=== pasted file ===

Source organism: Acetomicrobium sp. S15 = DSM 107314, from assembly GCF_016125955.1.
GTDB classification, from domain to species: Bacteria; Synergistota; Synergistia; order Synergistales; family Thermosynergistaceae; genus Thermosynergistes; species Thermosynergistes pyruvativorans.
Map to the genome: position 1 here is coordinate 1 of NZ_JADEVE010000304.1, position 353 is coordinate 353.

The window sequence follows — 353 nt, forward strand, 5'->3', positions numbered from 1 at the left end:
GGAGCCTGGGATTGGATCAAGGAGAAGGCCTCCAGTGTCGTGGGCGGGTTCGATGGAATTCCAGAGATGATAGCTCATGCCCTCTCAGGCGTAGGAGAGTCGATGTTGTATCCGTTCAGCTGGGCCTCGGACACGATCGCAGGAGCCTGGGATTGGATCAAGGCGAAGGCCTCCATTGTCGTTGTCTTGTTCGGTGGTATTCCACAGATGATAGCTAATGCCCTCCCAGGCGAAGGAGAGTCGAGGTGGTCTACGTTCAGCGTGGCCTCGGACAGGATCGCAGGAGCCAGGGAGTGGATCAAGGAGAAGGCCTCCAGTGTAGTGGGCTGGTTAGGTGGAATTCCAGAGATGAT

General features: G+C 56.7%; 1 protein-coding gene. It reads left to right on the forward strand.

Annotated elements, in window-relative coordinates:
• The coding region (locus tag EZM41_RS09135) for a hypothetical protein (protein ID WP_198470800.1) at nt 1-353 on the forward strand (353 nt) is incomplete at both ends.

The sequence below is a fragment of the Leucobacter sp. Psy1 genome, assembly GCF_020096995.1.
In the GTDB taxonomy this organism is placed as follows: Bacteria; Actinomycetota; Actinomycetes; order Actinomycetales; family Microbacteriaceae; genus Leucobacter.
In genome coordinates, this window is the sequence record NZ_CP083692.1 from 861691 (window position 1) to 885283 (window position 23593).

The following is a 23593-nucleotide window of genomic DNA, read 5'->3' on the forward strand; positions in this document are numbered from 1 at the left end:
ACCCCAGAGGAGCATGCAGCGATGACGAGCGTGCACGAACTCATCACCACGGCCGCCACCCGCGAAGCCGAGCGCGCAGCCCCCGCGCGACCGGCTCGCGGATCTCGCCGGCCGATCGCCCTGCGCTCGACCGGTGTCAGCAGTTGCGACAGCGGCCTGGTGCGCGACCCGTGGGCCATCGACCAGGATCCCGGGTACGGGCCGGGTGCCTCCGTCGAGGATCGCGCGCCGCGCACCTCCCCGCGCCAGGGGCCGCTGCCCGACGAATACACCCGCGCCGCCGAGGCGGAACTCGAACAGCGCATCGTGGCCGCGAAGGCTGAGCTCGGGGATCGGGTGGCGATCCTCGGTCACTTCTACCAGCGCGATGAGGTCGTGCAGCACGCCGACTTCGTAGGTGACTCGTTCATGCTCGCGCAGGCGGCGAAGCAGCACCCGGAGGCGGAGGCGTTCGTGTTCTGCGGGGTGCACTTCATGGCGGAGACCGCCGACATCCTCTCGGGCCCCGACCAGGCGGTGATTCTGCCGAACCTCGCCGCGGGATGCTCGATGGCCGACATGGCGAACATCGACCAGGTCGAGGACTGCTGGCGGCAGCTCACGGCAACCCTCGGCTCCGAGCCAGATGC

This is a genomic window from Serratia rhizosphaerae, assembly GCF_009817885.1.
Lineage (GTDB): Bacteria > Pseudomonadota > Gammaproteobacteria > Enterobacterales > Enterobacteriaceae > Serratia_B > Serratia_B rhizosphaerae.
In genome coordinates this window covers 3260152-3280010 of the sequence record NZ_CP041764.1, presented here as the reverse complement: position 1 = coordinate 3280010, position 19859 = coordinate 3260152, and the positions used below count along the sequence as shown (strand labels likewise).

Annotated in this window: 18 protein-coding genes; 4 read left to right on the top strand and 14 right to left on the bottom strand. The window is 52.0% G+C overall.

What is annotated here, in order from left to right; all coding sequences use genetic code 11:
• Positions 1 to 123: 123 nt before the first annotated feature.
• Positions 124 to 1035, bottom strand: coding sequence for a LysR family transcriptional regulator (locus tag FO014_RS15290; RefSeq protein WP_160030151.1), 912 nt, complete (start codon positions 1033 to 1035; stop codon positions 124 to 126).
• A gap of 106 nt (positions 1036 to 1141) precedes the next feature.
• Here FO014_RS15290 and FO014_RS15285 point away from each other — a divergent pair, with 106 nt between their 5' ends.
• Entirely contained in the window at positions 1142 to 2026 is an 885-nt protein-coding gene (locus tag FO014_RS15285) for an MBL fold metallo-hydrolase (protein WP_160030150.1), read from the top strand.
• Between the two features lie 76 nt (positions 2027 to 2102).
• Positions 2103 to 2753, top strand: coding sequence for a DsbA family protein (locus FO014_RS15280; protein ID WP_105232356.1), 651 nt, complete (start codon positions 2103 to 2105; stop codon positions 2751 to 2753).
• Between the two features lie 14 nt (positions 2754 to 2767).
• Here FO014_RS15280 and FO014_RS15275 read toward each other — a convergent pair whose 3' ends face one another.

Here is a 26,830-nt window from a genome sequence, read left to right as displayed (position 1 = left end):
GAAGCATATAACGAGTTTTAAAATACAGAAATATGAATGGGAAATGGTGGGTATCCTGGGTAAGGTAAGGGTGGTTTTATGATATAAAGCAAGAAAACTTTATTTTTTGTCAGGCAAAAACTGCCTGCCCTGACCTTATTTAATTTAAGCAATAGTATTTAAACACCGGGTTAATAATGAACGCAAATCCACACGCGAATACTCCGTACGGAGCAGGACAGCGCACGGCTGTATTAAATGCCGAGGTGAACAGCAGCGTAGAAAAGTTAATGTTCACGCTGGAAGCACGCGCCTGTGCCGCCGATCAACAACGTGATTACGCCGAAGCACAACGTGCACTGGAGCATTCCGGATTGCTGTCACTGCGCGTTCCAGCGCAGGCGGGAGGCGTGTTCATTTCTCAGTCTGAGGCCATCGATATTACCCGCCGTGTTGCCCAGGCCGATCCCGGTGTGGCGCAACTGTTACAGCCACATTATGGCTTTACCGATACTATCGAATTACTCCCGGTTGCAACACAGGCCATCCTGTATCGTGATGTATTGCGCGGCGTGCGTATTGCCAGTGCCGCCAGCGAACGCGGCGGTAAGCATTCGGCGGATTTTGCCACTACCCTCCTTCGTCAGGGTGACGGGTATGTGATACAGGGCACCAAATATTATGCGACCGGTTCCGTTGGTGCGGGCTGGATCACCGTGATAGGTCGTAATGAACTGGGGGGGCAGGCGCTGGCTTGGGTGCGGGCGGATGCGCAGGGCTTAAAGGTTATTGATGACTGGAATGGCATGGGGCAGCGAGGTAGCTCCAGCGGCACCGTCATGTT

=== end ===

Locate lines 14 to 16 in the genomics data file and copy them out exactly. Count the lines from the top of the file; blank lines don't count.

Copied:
This is a genomic window from Serratia rhizosphaerae, assembly GCF_009817885.1.
Lineage (GTDB): Bacteria > Pseudomonadota > Gammaproteobacteria > Enterobacterales > Enterobacteriaceae > Serratia_B > Serratia_B rhizosphaerae.
In genome coordinates this window covers 3260152-3280010 of the sequence record NZ_CP041764.1, presented here as the reverse complement: position 1 = coordinate 3280010, position 19859 = coordinate 3260152, and the positions used below count along the sequence as shown (strand labels likewise).